Will ‘Slender Man’ movie scare anyone? There’s a slim chance
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“Slender Man” bravely goes against the well-established notion that scary movies should be scary.
It’s a bold move. And an unintentional one: Director Sylvain White is in there plugging away with the jump scares and the moody atmosphere and the found footage, doing everything he can to frighten the audience. But he and screenwriter David Birke can’t come up with anything particularly compelling about the title character, the subject of viral urban legend and creepy stories (as well as the inspiration for real-life crime among teenage girls).
In a nice touch, the film gives a “based on a character by” credit to “Victor Surge,” the name Eric Knudsen used when he entered a Photoshop contest in 2009 and created Slender Man. The character took off online, inspiring horrific stories of a tall, thin, faceless man-shaped creature who terrorizes, harms and sometimes abducts children.
It’s a natural inspiration for a horror movie. Too bad the film itself isn’t much.
It focuses on four girls, Wren (Joey King), Hallie (Juila Goldani Telles), Chloe (Jaz Sinclair) and Piper (Annalise Basso). When we first meet them they’re doing dopey high-school things: flirting with boys, planning a big night out and spending it downing secret vodka and messing around online. The guys they like are elsewhere; supposedly they are going to summon Slender Man. Hallie, the brains of the operation, has never heard of him, but after the briefest of explanations the other girls convince her to play along.
They watch a video that teaches them how to conjure the creature; it involves hearing three bells, the sound of which — distorted and mournful — are the creepiest thing about the movie. Kudos to the sound department.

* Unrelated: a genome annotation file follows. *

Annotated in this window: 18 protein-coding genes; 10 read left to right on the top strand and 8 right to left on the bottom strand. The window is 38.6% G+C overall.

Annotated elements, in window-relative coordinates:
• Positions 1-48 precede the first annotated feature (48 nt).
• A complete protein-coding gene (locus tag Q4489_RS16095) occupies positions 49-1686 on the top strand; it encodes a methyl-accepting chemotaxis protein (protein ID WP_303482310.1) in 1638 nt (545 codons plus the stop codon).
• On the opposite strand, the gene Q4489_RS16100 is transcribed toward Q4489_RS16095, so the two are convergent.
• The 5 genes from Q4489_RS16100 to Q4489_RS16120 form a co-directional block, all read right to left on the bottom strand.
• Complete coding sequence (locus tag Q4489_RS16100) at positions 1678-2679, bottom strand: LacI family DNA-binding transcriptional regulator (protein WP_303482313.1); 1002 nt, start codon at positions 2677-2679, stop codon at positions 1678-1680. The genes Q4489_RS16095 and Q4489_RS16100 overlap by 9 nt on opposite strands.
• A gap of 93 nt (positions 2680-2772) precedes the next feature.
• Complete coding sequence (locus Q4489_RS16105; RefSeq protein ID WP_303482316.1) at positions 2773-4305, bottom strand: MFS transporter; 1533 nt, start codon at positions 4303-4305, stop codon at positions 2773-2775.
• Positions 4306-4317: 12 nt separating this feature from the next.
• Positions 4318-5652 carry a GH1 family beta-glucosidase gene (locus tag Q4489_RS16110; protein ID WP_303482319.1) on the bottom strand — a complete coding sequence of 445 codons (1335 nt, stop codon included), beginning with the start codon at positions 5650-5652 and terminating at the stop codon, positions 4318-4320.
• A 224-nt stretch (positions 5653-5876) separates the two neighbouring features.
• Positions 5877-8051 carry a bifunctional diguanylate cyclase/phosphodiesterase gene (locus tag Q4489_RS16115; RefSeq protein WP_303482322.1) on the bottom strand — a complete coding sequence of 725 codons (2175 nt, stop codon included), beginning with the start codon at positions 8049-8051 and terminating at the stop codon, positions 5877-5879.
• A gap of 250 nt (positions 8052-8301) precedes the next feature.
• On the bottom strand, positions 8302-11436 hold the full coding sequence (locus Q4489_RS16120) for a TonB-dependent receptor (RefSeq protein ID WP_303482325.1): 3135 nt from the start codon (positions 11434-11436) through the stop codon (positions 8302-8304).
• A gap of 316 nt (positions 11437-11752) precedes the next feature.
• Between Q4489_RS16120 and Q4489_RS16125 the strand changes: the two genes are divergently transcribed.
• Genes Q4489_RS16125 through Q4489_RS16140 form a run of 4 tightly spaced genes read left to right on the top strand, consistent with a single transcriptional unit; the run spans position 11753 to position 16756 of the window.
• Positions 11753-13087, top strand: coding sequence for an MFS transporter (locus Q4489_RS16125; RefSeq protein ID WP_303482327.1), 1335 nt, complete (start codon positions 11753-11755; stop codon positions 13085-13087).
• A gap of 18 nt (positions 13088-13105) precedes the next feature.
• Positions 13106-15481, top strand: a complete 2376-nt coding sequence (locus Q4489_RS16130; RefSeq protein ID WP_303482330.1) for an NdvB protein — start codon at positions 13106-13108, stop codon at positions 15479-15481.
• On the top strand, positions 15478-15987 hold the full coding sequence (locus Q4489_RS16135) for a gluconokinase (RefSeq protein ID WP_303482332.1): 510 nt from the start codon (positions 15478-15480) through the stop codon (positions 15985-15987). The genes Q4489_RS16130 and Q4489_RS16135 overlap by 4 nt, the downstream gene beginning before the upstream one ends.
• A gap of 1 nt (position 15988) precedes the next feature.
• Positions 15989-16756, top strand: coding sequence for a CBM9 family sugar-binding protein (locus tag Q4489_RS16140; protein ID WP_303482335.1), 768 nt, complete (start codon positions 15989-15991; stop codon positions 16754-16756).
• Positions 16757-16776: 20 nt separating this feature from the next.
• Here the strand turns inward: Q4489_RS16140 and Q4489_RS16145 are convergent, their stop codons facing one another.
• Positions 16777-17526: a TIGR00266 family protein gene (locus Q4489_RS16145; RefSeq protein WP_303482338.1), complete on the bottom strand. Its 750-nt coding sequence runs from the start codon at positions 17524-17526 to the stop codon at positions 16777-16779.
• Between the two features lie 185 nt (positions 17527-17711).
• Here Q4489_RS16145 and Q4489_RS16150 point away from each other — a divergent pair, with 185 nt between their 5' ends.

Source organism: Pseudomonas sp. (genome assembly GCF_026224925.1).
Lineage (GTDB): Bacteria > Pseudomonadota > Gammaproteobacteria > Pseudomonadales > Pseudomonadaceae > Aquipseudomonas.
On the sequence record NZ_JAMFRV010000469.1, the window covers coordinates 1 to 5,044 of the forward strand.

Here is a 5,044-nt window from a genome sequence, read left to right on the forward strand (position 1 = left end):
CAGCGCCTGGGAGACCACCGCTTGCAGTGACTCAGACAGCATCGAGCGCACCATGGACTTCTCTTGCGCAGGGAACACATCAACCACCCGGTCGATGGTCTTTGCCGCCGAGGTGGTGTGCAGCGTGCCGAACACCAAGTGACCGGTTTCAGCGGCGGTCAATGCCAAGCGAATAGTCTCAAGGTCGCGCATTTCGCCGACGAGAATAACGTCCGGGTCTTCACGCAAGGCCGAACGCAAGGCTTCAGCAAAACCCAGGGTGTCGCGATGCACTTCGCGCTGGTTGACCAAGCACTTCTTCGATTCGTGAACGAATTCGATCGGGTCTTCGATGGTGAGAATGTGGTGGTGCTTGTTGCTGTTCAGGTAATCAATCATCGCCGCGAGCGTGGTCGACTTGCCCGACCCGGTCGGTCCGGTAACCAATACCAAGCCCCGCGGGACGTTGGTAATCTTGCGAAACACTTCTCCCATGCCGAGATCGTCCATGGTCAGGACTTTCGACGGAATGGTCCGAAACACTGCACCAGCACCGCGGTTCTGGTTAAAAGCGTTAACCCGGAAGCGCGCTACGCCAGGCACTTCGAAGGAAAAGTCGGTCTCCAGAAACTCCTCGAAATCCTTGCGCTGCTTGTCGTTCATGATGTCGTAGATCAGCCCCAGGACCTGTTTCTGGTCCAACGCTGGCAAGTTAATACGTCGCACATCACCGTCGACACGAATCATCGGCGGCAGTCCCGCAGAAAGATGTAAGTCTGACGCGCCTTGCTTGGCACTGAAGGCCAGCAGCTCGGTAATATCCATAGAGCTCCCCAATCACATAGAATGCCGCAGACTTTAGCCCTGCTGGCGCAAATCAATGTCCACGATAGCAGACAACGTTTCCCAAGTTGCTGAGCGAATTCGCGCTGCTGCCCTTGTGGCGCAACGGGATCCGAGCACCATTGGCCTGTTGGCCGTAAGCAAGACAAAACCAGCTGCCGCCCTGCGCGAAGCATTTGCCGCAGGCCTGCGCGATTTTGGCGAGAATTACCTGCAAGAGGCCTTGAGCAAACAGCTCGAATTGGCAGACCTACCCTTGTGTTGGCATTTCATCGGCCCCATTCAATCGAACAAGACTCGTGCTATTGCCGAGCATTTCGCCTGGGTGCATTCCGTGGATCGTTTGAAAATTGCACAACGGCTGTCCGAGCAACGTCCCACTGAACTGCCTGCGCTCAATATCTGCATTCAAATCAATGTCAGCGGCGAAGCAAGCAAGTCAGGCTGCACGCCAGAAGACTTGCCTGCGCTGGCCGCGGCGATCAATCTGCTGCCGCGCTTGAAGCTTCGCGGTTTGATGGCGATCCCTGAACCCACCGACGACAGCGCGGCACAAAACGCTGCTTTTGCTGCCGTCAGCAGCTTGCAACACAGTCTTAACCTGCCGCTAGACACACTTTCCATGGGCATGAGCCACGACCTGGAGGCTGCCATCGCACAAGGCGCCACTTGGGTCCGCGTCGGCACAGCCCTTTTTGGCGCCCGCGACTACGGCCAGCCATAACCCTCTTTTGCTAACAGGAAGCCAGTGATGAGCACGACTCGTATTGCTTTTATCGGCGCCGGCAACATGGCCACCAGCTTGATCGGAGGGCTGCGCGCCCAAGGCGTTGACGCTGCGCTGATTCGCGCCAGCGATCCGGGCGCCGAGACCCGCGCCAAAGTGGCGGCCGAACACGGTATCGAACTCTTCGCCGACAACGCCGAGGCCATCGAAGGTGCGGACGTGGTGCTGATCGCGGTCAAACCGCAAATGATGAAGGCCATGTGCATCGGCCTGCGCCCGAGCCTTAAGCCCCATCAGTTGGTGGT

The next thing you know, the girls suffer nightmares in which they see Slender Man. And then, on a field trip to a cemetery (!) Piper goes missing. Her friends are naturally upset, as is Piper’s alcoholic father, who breaks into Hallie’s house and menaces her, drunkenly demanding to know where his daughter is. So presumably the parents are also upset, although they play about as big a role in the film as adults do in a Charlie Brown special. (No trombone voice sounds, though.)
This leads to Internet research and really bad decision-making on the part of just about everyone, even Hallie. Everyone’s acting weird and seeing things, and they think, thanks to AN ANONYMOUS PERSON ON THE INTERNET, that the only way they can get Chloe back is to go out in the woods and summon Slender Man again. (And to take and destroy things they love.)
And for the first time in history, advice someone gets on the Internet turns out not to be sound.
Again, everyone is trying really hard here. And it shows. Luca Del Puppo’s cinematography is suitably creepy, as befits an urban legend that started out as a purposely grainy photograph. The actors scream and look afraid. There are a couple of cool scenes where they follow the movements of Slender Man on their phones — and he’s coming right for them.
But the movie is a big disappointment, because ultimately Slender Man does not get the full-on creep-out treatment such an intriguing character deserves. Here he’s just a generic horror bad guy, doing standard horror-bad-guy things. He could be anything, really, and therefore winds up, like the movie, being not much.
Screen Gems presents a film directed by Sylvain White and written by David Birke. Rated PG-13 (for disturbing images, sequences of terror, thematic elements and language including some crude sexual references). Running time: 93 minutes. Opens Friday at local theaters.